Two years after spinning out of GE Healthcare, Blue Earth Diagnostics has obtained FDA approval for its prostate cancer tracer Axumin. Used to detect recurrent disease, the positron emission tomography (PET) imaging product will go on sale in the US later this year.
If it is unusual for a company to go to the US before Europe, it is even rarer to secure a venture backer with a long-term view. BED is funded by Syncona, the investment group set up by the UK charity the Wellcome Trust, and the company argues that Syncona puts more emphasis on patients’ health and less on getting its money back than some other VCs might. But both organisations still need Axumin to succeed on the market.
Fortunately there is a pretty solid economic argument for Axumin’s use. The cure rates for primary prostate cancer are fairly high, thanks in large part to widespread screening, but recurrent cancer is often more aggressive and it can be hard to locate the actual tumours. Treatment regimens can be expensive as well as unpleasant for the patient.
Theoretically the use of Axumin to locate tumours will enable each patient to receive the right therapy – surgery, radiotherapy, chemo or hormone therapy, for instance. This ought to cut costs even after the relatively expensive PET is factored in.
Isotope so too
That is, if the clinical data can convince oncologists as well as the FDA. According to the FDA, approval of Axumin was based on two trials, both of which showed it safe and effective for imaging prostate cancer in men with elevated levels of prostate-specific antigen following prior treatment.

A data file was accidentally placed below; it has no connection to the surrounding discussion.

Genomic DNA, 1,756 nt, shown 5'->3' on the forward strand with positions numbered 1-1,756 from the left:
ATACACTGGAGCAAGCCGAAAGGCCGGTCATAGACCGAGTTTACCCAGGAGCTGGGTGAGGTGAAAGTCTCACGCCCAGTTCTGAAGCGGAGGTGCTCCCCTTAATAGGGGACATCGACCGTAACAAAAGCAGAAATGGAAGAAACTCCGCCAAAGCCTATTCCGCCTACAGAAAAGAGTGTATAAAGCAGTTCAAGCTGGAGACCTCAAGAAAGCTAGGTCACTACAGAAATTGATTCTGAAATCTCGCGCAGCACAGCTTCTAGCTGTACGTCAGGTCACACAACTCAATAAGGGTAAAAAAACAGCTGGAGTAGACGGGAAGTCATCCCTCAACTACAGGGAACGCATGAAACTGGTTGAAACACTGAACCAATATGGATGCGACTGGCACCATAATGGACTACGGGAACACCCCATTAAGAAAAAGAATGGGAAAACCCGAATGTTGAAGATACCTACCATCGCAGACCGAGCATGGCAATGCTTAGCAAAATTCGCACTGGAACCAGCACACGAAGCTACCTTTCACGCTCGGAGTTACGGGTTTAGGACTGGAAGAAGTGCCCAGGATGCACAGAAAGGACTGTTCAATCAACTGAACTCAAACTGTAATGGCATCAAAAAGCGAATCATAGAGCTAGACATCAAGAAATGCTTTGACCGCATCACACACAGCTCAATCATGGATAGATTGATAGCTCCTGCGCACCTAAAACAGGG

Details of these trials, however, are scant. The first, blinded, study examined 105 scans using the Axumin tracer in men with suspected recurrent prostate cancer. First, on-site radiologists read the scans and subsequently three independent radiologists read the same scans. Their findings were compared with results from prostate biopsy and from biopsies of suspicious imaged lesions.
On average, a correct image finding was identified in 77% of patients, Blue Earth said. For cancer outside the region of the prostate, a correct image finding was made in 90% of patients.
In the second study the same radiologists evaluated 96 scans, comparing those using Axumin with others using C11 choline, an approved PET tracer. The results of the independent scan readings “were generally consistent with one another”, and confirmed the results of the onsite scan readings, the FDA said.
Clearly this has been enough for the FDA, which will have been working closely with Blue Earth as Axumin, a compound called fluciclovine labelled with a radioactive fluorine isotope, has priority review status. The company will surely need to make more detailed clinical data available to doctors if it wants the tracer to be well received.
Two years old
The product is tricky to make; fluorine-18 decays quite rapidly so must be manufactured fairly close to the hospital at which it is to be used. But Blue Earth believes this will not be a barrier to uptake, and intends continue its push towards getting European approval for the tracer in recurrent prostate cancer. Axumin is also in phase II for imaging of glioma.
US approval is not a bad result for a company only two years old. Blue Earth was spun out of GE Healthcare, from which it licensed the tracer, with a £12.8m ($18.8m) investment from Syncona (Blue Earth Diagnostics “super focused” on GE’s PET tracer, March 18, 2014).
Syncona kicked in another £18m in July 2015. Even if it is less fixated on making a short-term return than many funds, Axumin will still have to sell if either Syncona or Blue Earth is to consider itself a success.